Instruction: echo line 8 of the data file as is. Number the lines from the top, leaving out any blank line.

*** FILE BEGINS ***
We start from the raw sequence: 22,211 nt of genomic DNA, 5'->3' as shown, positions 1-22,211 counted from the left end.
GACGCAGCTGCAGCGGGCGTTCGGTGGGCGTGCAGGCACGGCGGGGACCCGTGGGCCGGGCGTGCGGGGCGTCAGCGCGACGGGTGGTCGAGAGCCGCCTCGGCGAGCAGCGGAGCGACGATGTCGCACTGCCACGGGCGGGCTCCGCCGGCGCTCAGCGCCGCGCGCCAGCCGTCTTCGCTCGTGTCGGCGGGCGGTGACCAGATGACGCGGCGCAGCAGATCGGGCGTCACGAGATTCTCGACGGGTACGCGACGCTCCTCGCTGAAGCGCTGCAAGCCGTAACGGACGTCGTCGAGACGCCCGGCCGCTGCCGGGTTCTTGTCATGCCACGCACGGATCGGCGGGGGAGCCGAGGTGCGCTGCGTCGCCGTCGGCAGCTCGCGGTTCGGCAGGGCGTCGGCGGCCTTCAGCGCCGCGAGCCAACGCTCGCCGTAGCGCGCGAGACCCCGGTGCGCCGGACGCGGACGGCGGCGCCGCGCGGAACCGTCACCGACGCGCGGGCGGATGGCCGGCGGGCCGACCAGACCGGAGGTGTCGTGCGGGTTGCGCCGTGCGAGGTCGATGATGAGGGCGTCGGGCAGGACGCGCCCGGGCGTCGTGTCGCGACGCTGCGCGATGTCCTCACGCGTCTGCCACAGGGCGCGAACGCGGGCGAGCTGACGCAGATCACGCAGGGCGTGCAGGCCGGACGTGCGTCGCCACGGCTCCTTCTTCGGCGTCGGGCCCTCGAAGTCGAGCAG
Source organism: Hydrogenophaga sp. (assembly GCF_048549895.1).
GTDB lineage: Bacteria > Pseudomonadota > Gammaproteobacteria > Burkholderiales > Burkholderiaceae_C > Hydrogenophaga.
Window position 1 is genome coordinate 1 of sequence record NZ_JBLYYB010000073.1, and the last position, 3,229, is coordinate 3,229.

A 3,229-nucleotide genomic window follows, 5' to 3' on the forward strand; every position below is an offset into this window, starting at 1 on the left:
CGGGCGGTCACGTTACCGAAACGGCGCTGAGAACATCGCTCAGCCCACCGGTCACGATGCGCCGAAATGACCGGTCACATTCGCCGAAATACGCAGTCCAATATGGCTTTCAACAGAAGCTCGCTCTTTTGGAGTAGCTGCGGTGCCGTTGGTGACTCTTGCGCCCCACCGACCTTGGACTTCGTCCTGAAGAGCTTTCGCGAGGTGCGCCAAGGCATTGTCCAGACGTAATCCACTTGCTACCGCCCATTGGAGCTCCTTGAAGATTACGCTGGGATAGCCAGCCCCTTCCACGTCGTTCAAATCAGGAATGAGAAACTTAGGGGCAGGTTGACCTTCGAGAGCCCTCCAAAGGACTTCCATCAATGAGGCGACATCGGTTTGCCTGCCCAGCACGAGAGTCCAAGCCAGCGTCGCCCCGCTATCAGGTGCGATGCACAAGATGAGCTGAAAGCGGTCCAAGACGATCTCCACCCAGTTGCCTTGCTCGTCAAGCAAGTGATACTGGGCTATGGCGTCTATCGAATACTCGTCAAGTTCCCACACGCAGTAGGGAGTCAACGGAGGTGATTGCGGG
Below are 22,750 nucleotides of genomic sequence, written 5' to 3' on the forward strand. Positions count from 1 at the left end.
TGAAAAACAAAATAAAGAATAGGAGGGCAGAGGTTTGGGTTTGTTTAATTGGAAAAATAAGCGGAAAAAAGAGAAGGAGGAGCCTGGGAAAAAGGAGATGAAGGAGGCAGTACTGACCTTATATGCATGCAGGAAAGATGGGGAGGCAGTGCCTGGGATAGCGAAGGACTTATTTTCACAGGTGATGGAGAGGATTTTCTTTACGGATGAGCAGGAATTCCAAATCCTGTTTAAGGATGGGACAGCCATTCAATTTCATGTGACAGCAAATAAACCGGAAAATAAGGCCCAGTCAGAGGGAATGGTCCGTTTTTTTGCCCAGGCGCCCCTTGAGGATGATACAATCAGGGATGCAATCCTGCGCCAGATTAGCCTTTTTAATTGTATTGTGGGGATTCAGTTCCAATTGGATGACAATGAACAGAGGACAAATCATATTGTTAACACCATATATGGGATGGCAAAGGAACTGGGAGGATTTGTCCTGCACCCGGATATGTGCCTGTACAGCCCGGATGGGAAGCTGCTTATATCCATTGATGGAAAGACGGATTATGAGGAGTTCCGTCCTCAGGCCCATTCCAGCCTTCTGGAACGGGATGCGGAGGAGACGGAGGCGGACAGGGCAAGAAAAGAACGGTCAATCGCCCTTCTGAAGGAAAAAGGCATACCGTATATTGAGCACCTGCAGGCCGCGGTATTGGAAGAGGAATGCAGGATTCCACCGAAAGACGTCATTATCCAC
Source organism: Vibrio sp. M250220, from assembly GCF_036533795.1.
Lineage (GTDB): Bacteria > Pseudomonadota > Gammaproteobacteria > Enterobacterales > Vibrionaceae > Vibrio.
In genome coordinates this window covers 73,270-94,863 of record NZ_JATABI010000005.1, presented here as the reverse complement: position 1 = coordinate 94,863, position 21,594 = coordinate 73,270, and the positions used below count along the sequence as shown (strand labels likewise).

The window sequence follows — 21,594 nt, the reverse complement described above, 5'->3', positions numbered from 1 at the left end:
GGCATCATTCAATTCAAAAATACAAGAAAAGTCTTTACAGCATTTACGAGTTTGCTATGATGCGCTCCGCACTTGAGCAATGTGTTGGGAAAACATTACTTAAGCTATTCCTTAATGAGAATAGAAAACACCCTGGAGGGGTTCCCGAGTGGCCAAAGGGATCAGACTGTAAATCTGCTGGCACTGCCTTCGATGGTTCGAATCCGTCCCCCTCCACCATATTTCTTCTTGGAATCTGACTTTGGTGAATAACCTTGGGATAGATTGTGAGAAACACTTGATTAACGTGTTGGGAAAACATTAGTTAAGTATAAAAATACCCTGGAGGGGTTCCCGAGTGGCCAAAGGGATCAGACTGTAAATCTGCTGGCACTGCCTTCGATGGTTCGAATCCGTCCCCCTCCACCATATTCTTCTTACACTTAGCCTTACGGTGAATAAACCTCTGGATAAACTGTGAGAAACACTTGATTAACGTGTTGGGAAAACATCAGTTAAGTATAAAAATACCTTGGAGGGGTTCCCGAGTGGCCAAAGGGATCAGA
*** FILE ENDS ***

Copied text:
Below are 22,750 nucleotides of genomic sequence, written 5' to 3' on the forward strand. Positions count from 1 at the left end.